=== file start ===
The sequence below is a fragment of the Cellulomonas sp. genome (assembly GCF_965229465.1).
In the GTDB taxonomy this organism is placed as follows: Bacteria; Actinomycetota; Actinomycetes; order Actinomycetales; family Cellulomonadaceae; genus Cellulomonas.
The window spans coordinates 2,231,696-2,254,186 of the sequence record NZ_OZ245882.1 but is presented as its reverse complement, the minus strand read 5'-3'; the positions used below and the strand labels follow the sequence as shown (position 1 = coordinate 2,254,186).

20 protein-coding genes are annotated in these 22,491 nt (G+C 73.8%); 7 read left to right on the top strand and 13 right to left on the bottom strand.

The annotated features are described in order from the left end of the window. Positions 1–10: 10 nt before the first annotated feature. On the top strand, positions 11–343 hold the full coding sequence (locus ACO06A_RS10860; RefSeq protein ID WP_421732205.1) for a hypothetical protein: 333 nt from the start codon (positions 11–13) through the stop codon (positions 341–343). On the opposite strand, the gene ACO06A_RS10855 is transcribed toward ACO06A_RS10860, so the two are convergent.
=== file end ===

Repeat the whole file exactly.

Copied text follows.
The sequence below is a fragment of the Cellulomonas sp. genome (assembly GCF_965229465.1).
In the GTDB taxonomy this organism is placed as follows: Bacteria; Actinomycetota; Actinomycetes; order Actinomycetales; family Cellulomonadaceae; genus Cellulomonas.
The window spans coordinates 2,231,696-2,254,186 of the sequence record NZ_OZ245882.1 but is presented as its reverse complement, the minus strand read 5'-3'; the positions used below and the strand labels follow the sequence as shown (position 1 = coordinate 2,254,186).

20 protein-coding genes are annotated in these 22,491 nt (G+C 73.8%); 7 read left to right on the top strand and 13 right to left on the bottom strand.

The annotated features are described in order from the left end of the window. Positions 1–10: 10 nt before the first annotated feature. On the top strand, positions 11–343 hold the full coding sequence (locus ACO06A_RS10860; RefSeq protein ID WP_421732205.1) for a hypothetical protein: 333 nt from the start codon (positions 11–13) through the stop codon (positions 341–343). On the opposite strand, the gene ACO06A_RS10855 is transcribed toward ACO06A_RS10860, so the two are convergent.